All to play for in 2007 Dáil election, says Luntz

RTE’s The Week in Politics programme commissioned well-known American communications professional Dr Frank Luntz to carry out a survey (can be viewed here) on undecided voters ahead of next year’s Dáil elections. He came up with some interesting results, including the one that Michael McDowell seems to be boring the pants off the electorate with his constant fearmongering.Using a sample of 32 undecided voters from Dublin, Meath and Kildare, the majority of whom hadn’t voted for government parties, Luntz tried to tease out which issues matters most to the group as well as which politician and potential coalition grouping they would most like to see in power after the next election. Sinn Féin didn’t get a mention, by the way.

Not surprisingly, health was far and away the most important issue to the group, followed by the economy and crime. Interestingly, not one person chose immigration as an issue.

Fianna Fáil leader and Taoiseach, Bertie Ahern, was described as decent, capable, hardworking and a man of the people. However, there was a common feeling that he failed to hold people accountable. Also, the more he talked, the less the group liked him.

Fine Gael leader Enda Kenny was described as lacking charisma, a lightweight and dull. He fared even worse than Ahern with people complaining that he bickers too much and is too negative. The party was more highly rated than its leader.

The group felt Progressive Democrats leader Michael McDowell was boring, confusing, bright but arrogant. None of the group said they would vote PD. When shown footage of him giving a speech saying there was a real danger of Sinn Féin getting into government after the election, the group just switched off. The didn’t like it and they didn’t seem to believe it.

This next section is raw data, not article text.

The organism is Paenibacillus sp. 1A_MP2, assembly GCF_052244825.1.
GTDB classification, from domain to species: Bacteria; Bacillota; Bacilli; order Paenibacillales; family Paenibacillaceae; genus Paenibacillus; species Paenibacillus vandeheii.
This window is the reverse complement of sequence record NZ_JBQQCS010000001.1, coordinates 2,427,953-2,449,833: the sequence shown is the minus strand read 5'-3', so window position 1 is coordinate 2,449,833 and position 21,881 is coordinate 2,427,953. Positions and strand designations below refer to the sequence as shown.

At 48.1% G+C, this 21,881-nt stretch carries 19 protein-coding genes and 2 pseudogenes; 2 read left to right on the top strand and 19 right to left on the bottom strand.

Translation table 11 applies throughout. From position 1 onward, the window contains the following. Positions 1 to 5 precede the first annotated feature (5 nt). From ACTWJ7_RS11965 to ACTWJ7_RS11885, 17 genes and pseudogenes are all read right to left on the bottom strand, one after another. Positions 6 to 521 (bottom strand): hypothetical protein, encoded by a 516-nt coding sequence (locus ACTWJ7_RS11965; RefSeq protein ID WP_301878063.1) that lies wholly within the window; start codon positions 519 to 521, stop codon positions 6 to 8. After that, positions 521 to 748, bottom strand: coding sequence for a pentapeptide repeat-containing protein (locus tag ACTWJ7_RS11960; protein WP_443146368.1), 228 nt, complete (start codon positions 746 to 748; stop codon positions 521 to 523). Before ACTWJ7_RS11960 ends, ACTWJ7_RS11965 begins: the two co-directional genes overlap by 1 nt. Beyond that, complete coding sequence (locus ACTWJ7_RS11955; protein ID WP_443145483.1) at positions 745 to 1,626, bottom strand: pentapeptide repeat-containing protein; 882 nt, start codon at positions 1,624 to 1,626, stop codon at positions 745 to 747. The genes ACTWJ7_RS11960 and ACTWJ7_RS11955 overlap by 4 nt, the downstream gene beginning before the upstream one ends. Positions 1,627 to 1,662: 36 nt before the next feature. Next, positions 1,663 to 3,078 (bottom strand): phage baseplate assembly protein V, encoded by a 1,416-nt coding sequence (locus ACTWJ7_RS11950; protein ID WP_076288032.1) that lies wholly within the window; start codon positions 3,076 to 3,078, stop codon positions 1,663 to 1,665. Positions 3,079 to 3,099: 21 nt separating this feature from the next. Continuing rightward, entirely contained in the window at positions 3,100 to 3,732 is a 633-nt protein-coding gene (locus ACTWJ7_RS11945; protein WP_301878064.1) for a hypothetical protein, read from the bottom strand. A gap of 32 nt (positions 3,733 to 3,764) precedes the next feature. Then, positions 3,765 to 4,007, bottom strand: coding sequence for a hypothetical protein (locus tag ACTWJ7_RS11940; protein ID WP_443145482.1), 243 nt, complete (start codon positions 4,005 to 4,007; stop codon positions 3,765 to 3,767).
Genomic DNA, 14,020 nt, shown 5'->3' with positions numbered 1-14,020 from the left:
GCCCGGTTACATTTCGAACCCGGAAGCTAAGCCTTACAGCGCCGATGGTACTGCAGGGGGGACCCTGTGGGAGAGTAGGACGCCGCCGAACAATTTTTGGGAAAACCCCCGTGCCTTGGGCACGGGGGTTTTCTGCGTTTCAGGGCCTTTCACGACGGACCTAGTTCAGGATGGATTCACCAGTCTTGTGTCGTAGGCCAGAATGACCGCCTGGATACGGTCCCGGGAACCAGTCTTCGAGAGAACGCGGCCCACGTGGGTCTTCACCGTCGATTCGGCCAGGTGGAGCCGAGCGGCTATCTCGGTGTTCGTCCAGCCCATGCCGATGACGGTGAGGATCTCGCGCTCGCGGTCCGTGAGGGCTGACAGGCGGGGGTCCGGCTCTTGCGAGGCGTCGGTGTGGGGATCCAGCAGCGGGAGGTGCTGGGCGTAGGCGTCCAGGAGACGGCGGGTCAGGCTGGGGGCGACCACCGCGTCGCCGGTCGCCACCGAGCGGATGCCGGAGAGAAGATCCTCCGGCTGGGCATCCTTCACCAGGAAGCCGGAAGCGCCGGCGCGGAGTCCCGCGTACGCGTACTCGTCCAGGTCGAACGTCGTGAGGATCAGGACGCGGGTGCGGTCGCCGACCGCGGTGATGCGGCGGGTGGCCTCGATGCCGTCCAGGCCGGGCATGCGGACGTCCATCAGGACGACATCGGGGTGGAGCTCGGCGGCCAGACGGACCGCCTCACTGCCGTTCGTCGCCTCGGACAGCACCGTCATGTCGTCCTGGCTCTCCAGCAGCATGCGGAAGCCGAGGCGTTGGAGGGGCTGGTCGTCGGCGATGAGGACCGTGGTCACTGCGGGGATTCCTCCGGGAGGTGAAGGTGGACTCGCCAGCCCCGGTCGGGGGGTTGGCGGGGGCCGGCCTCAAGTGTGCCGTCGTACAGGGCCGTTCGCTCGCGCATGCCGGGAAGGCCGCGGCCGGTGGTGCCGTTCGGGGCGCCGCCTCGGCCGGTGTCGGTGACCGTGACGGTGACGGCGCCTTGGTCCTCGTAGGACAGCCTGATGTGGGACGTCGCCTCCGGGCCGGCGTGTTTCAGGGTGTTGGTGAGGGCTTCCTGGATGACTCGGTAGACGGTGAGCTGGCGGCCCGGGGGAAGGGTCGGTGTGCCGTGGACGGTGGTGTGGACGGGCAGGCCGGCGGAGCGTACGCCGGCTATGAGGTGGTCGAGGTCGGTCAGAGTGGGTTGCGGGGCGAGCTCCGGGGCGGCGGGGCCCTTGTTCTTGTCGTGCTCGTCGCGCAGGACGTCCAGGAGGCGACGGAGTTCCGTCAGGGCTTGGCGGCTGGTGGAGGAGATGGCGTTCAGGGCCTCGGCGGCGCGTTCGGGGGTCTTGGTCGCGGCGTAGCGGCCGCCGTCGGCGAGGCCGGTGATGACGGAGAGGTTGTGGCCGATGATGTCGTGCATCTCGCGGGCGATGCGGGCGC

Labour’s Pat Rabbitte fared best of the lot, being described as honest. However, the group felt he had gone backwards in the past two years even if he was saying what they wanted to hear.

The group wasn’t enthused by the idea of Kenny and Rabbitte working together and equally they felt uneasy about a continuation of Ahern and McDowell.

Ahern and Rabbitte was the favourite of the three options given. Luntz concluded that the undecided voters of Ireland clearly want a change. They seem uncertain, though, as to how this change can be achieved.

  • jerryp

    I could only watch this for a short while before being concerned about the format.It was supposed to be a session involving ” floating” voters, yet it would be hard to draw any conclusions given the small numbers present, 60 ?, 70 ?.
    It was when one person said the reason they couldn’t see Kenny and Rabbitte working together was because Kenny seemed to always speak using notes and Rabbitte didn’t that I came to the conclusion that they must have hijacked a nearby bingo session for an audience.

  • seabhac siúlach

    Not sure how representative a sample of only 32 can ever be (think of the errorbars!)…but….

    “Luntz concluded that the undecided voters of Ireland clearly want a change. They seem uncertain, though, as to how this change can be achieved.”